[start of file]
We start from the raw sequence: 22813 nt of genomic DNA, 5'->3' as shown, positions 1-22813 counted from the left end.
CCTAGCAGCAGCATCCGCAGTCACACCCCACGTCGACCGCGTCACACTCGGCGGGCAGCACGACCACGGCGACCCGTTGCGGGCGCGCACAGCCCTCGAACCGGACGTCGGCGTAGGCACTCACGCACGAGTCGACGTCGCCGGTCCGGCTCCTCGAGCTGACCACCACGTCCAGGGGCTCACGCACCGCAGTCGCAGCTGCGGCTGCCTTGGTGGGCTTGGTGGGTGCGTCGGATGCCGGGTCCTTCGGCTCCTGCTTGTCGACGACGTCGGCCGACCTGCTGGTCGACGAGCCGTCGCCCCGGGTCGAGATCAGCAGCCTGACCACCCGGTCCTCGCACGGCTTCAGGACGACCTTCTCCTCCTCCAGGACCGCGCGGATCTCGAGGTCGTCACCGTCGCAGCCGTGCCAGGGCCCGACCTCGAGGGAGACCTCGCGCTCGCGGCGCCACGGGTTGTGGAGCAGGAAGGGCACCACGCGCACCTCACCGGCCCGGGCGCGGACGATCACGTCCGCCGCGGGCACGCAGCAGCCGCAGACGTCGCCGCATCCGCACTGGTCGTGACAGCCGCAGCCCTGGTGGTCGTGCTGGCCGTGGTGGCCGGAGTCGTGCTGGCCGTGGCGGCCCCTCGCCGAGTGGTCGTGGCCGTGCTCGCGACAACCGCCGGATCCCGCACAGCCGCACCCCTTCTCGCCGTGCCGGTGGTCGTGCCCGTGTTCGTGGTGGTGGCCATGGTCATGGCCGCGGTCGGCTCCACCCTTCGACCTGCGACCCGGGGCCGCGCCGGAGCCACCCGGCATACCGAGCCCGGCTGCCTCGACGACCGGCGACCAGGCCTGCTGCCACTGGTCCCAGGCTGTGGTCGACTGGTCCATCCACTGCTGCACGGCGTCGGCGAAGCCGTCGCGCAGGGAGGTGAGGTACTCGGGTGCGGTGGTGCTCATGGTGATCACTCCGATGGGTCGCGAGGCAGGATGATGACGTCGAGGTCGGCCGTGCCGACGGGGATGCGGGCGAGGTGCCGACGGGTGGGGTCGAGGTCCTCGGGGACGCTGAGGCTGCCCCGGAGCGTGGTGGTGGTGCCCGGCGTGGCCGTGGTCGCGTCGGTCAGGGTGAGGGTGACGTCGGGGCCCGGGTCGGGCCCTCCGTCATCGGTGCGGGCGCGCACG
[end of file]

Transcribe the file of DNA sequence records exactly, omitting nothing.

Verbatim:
We start from the raw sequence: 22813 nt of genomic DNA, 5'->3' as shown, positions 1-22813 counted from the left end.
CCTAGCAGCAGCATCCGCAGTCACACCCCACGTCGACCGCGTCACACTCGGCGGGCAGCACGACCACGGCGACCCGTTGCGGGCGCGCACAGCCCTCGAACCGGACGTCGGCGTAGGCACTCACGCACGAGTCGACGTCGCCGGTCCGGCTCCTCGAGCTGACCACCACGTCCAGGGGCTCACGCACCGCAGTCGCAGCTGCGGCTGCCTTGGTGGGCTTGGTGGGTGCGTCGGATGCCGGGTCCTTCGGCTCCTGCTTGTCGACGACGTCGGCCGACCTGCTGGTCGACGAGCCGTCGCCCCGGGTCGAGATCAGCAGCCTGACCACCCGGTCCTCGCACGGCTTCAGGACGACCTTCTCCTCCTCCAGGACCGCGCGGATCTCGAGGTCGTCACCGTCGCAGCCGTGCCAGGGCCCGACCTCGAGGGAGACCTCGCGCTCGCGGCGCCACGGGTTGTGGAGCAGGAAGGGCACCACGCGCACCTCACCGGCCCGGGCGCGGACGATCACGTCCGCCGCGGGCACGCAGCAGCCGCAGACGTCGCCGCATCCGCACTGGTCGTGACAGCCGCAGCCCTGGTGGTCGTGCTGGCCGTGGTGGCCGGAGTCGTGCTGGCCGTGGCGGCCCCTCGCCGAGTGGTCGTGGCCGTGCTCGCGACAACCGCCGGATCCCGCACAGCCGCACCCCTTCTCGCCGTGCCGGTGGTCGTGCCCGTGTTCGTGGTGGTGGCCATGGTCATGGCCGCGGTCGGCTCCACCCTTCGACCTGCGACCCGGGGCCGCGCCGGAGCCACCCGGCATACCGAGCCCGGCTGCCTCGACGACCGGCGACCAGGCCTGCTGCCACTGGTCCCAGGCTGTGGTCGACTGGTCCATCCACTGCTGCACGGCGTCGGCGAAGCCGTCGCGCAGGGAGGTGAGGTACTCGGGTGCGGTGGTGCTCATGGTGATCACTCCGATGGGTCGCGAGGCAGGATGATGACGTCGAGGTCGGCCGTGCCGACGGGGATGCGGGCGAGGTGCCGACGGGTGGGGTCGAGGTCCTCGGGGACGCTGAGGCTGCCCCGGAGCGTGGTGGTGGTGCCCGGCGTGGCCGTGGTCGCGTCGGTCAGGGTGAGGGTGACGTCGGGGCCCGGGTCGGGCCCTCCGTCATCGGTGCGGGCGCGCACG